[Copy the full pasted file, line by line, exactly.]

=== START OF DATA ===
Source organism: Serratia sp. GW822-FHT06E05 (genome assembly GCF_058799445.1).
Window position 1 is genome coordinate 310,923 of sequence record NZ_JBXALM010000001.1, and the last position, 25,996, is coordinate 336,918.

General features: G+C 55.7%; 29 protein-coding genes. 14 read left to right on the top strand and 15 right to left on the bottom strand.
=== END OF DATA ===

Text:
Source organism: Serratia sp. GW822-FHT06E05 (genome assembly GCF_058799445.1).
Window position 1 is genome coordinate 310,923 of sequence record NZ_JBXALM010000001.1, and the last position, 25,996, is coordinate 336,918.

General features: G+C 55.7%; 29 protein-coding genes. 14 read left to right on the top strand and 15 right to left on the bottom strand.